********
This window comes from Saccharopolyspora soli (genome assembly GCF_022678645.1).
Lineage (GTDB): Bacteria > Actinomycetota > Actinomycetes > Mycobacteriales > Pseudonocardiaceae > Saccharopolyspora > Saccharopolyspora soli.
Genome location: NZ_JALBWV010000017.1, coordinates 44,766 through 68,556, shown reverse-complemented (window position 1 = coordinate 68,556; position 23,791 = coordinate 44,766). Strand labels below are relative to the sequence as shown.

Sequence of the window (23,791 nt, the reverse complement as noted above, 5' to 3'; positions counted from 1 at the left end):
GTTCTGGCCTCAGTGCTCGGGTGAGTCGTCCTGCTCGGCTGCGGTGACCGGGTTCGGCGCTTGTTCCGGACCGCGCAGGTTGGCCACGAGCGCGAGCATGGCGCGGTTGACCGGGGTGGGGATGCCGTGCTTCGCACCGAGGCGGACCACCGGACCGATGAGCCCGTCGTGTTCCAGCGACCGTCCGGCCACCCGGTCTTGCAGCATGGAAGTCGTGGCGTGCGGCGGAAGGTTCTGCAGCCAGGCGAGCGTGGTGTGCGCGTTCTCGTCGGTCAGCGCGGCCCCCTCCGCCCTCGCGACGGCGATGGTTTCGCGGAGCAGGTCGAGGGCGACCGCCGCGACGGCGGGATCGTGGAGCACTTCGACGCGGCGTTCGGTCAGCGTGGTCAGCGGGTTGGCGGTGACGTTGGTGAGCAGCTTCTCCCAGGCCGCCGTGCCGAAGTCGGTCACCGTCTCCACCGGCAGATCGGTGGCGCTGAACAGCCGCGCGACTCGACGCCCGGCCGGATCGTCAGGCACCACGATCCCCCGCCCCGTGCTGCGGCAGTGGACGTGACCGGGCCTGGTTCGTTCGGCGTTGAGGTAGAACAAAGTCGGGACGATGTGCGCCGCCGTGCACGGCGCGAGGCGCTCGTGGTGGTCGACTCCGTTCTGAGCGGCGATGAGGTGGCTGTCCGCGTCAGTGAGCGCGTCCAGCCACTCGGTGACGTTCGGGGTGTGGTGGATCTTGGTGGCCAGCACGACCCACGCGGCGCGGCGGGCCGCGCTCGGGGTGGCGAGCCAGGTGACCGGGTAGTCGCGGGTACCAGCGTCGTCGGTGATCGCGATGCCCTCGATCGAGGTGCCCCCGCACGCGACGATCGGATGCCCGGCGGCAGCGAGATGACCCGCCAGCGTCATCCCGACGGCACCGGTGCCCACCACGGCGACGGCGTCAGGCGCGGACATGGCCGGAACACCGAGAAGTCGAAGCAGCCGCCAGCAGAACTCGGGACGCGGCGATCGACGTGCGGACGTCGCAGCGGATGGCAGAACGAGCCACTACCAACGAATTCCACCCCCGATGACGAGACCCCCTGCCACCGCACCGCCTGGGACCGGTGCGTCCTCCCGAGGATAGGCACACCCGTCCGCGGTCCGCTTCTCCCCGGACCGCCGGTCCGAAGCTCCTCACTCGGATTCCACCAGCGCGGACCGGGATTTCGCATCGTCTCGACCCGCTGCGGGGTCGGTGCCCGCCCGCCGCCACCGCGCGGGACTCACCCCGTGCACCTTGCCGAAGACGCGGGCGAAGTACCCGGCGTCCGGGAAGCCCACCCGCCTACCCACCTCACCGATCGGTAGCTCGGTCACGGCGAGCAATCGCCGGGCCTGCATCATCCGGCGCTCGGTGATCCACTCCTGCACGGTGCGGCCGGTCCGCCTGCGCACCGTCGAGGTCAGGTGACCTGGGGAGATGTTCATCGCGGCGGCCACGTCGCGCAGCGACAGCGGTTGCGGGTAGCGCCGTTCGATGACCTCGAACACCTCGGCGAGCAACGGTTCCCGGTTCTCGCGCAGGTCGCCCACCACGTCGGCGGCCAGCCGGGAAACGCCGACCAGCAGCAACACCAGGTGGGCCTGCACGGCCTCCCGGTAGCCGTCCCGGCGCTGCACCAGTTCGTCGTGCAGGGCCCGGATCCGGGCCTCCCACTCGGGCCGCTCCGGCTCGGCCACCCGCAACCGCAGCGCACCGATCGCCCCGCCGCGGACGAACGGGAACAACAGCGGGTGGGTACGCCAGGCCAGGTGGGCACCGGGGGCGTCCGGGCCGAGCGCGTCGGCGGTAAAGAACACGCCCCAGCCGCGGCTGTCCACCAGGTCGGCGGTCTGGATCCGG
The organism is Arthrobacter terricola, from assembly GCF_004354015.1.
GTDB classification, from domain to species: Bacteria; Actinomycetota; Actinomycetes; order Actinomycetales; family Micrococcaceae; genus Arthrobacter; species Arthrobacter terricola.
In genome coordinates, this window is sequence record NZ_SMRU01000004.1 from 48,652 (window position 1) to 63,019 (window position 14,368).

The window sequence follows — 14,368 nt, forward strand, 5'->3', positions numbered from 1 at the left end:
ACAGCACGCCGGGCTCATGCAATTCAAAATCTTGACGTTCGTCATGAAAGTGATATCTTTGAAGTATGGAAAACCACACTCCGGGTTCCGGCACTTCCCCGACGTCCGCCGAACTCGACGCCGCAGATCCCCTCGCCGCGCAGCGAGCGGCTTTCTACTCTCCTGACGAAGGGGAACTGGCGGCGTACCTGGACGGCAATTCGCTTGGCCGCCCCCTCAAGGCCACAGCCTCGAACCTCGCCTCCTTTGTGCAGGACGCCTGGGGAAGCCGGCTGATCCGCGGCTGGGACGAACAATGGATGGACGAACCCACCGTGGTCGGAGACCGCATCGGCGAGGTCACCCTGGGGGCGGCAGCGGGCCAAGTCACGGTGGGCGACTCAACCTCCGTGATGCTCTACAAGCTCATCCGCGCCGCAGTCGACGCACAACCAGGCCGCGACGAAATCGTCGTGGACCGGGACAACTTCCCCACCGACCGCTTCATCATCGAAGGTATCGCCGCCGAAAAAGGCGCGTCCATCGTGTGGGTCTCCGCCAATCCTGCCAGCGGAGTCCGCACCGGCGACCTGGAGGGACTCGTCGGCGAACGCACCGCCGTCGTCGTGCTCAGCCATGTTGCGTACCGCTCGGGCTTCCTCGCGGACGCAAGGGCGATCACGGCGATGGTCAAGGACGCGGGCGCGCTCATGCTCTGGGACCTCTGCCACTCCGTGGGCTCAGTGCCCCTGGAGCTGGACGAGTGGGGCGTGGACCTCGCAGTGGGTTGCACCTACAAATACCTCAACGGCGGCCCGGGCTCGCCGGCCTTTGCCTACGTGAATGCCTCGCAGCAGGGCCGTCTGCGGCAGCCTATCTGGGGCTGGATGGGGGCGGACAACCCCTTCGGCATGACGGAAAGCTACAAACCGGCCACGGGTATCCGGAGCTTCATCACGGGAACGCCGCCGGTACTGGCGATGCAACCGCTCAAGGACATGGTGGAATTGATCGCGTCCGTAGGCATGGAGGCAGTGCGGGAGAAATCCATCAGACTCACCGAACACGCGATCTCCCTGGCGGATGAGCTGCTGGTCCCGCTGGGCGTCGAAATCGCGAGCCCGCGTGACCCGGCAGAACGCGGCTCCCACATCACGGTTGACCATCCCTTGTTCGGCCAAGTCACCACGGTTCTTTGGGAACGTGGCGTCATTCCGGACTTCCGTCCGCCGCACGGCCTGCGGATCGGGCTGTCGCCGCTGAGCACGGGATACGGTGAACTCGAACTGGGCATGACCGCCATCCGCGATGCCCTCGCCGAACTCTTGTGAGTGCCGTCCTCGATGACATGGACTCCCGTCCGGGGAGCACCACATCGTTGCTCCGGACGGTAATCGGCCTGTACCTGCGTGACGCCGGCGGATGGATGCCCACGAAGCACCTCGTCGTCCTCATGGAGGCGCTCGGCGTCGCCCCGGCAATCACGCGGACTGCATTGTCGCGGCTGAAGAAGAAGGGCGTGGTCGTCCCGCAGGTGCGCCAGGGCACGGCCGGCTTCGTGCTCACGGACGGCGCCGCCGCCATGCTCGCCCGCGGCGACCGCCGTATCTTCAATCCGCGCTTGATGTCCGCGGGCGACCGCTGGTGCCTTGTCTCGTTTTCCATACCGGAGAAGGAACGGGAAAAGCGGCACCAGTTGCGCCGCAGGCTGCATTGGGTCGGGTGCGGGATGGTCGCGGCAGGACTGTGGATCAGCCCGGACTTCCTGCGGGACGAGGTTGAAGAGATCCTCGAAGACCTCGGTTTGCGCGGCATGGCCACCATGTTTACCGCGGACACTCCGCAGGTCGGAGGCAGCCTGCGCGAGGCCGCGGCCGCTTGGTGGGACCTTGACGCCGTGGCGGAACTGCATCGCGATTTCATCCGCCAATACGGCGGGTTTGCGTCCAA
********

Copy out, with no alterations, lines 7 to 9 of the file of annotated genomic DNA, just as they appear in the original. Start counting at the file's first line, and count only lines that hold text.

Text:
GTDB classification, from domain to species: Bacteria; Actinomycetota; Actinomycetes; order Actinomycetales; family Micrococcaceae; genus Arthrobacter; species Arthrobacter terricola.
In genome coordinates, this window is sequence record NZ_SMRU01000004.1 from 48,652 (window position 1) to 63,019 (window position 14,368).

The window sequence follows — 14,368 nt, forward strand, 5'->3', positions numbered from 1 at the left end: